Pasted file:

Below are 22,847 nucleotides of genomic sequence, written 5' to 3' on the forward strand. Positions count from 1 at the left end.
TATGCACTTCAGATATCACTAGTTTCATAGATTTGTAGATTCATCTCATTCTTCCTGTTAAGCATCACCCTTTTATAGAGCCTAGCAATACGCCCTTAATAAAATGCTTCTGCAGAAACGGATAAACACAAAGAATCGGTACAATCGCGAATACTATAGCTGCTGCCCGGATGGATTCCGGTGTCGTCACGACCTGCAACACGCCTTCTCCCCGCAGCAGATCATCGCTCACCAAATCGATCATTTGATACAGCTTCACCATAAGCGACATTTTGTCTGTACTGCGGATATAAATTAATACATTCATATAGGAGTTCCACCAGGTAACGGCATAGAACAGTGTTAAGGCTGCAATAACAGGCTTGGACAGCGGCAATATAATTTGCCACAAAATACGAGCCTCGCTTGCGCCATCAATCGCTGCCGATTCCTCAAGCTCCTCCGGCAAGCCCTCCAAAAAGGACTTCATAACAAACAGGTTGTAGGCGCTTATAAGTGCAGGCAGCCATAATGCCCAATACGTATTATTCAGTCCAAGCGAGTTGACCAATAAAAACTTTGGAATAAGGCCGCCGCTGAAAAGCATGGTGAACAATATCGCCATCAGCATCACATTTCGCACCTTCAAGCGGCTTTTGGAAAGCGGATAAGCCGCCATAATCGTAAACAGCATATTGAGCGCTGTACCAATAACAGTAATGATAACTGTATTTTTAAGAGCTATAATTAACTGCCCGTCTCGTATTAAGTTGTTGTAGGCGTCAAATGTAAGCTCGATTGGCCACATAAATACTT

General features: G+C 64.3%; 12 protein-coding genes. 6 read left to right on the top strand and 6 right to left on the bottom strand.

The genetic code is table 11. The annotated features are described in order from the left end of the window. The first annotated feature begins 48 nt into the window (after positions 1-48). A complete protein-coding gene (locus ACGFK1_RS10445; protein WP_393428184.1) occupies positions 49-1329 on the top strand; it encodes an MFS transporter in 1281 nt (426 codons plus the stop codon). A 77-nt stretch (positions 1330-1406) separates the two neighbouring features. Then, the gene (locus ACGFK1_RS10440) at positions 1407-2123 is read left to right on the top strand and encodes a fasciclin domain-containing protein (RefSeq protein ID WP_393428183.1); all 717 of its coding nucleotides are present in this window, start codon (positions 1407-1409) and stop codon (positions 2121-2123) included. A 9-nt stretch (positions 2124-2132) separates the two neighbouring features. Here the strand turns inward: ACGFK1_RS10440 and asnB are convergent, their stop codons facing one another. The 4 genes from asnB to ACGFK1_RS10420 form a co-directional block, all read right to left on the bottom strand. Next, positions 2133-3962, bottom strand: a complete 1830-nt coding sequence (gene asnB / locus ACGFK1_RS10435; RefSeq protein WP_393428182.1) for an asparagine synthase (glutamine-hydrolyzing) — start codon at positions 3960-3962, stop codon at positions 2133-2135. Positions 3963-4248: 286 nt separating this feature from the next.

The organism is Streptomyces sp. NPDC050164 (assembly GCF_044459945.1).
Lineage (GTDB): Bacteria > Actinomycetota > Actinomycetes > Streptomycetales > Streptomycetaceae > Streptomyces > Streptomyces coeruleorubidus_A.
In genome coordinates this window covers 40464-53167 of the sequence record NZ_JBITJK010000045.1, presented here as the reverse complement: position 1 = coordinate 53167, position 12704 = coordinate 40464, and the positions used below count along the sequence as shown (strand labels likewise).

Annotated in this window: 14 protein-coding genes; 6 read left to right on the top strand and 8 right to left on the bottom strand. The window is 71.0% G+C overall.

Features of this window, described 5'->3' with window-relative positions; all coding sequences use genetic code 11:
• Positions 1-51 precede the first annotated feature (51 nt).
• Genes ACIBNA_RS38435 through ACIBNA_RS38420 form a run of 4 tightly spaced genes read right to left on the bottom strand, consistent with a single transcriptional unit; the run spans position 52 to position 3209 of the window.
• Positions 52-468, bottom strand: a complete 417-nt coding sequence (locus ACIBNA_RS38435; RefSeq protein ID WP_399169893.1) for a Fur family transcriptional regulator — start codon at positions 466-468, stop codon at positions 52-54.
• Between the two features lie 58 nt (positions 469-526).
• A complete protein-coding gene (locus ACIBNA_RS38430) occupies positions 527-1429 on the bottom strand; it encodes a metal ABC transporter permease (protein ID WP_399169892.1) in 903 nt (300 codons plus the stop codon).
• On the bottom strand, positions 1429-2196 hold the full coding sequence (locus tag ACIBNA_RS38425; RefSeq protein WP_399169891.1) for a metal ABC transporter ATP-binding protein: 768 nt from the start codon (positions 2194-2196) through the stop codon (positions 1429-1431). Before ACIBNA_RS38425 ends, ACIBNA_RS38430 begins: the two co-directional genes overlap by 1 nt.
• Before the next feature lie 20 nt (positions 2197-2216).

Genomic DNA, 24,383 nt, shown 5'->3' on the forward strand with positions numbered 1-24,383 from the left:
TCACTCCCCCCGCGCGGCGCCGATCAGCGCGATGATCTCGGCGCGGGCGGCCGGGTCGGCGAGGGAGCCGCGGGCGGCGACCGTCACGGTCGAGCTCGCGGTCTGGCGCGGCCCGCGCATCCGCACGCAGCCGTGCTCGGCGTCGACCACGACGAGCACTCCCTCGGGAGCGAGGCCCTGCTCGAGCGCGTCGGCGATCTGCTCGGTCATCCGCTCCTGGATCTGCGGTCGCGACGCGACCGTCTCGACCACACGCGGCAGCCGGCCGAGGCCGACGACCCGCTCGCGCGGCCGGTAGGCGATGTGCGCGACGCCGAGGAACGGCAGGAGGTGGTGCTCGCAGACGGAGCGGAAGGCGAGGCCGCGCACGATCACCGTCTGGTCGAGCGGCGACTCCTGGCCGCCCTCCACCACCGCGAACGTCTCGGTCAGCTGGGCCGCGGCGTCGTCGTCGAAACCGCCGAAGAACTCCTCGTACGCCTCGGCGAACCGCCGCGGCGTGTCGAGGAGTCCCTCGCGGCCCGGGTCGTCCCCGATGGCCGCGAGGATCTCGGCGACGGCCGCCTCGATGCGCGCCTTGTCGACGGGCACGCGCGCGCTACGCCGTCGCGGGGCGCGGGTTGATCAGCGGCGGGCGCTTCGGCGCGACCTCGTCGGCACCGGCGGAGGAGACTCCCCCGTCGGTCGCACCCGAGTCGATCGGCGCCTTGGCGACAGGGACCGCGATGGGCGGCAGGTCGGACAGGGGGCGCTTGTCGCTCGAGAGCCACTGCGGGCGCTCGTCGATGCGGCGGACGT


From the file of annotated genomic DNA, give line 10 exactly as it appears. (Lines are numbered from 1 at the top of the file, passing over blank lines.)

• Positions 1-51 precede the first annotated feature (51 nt).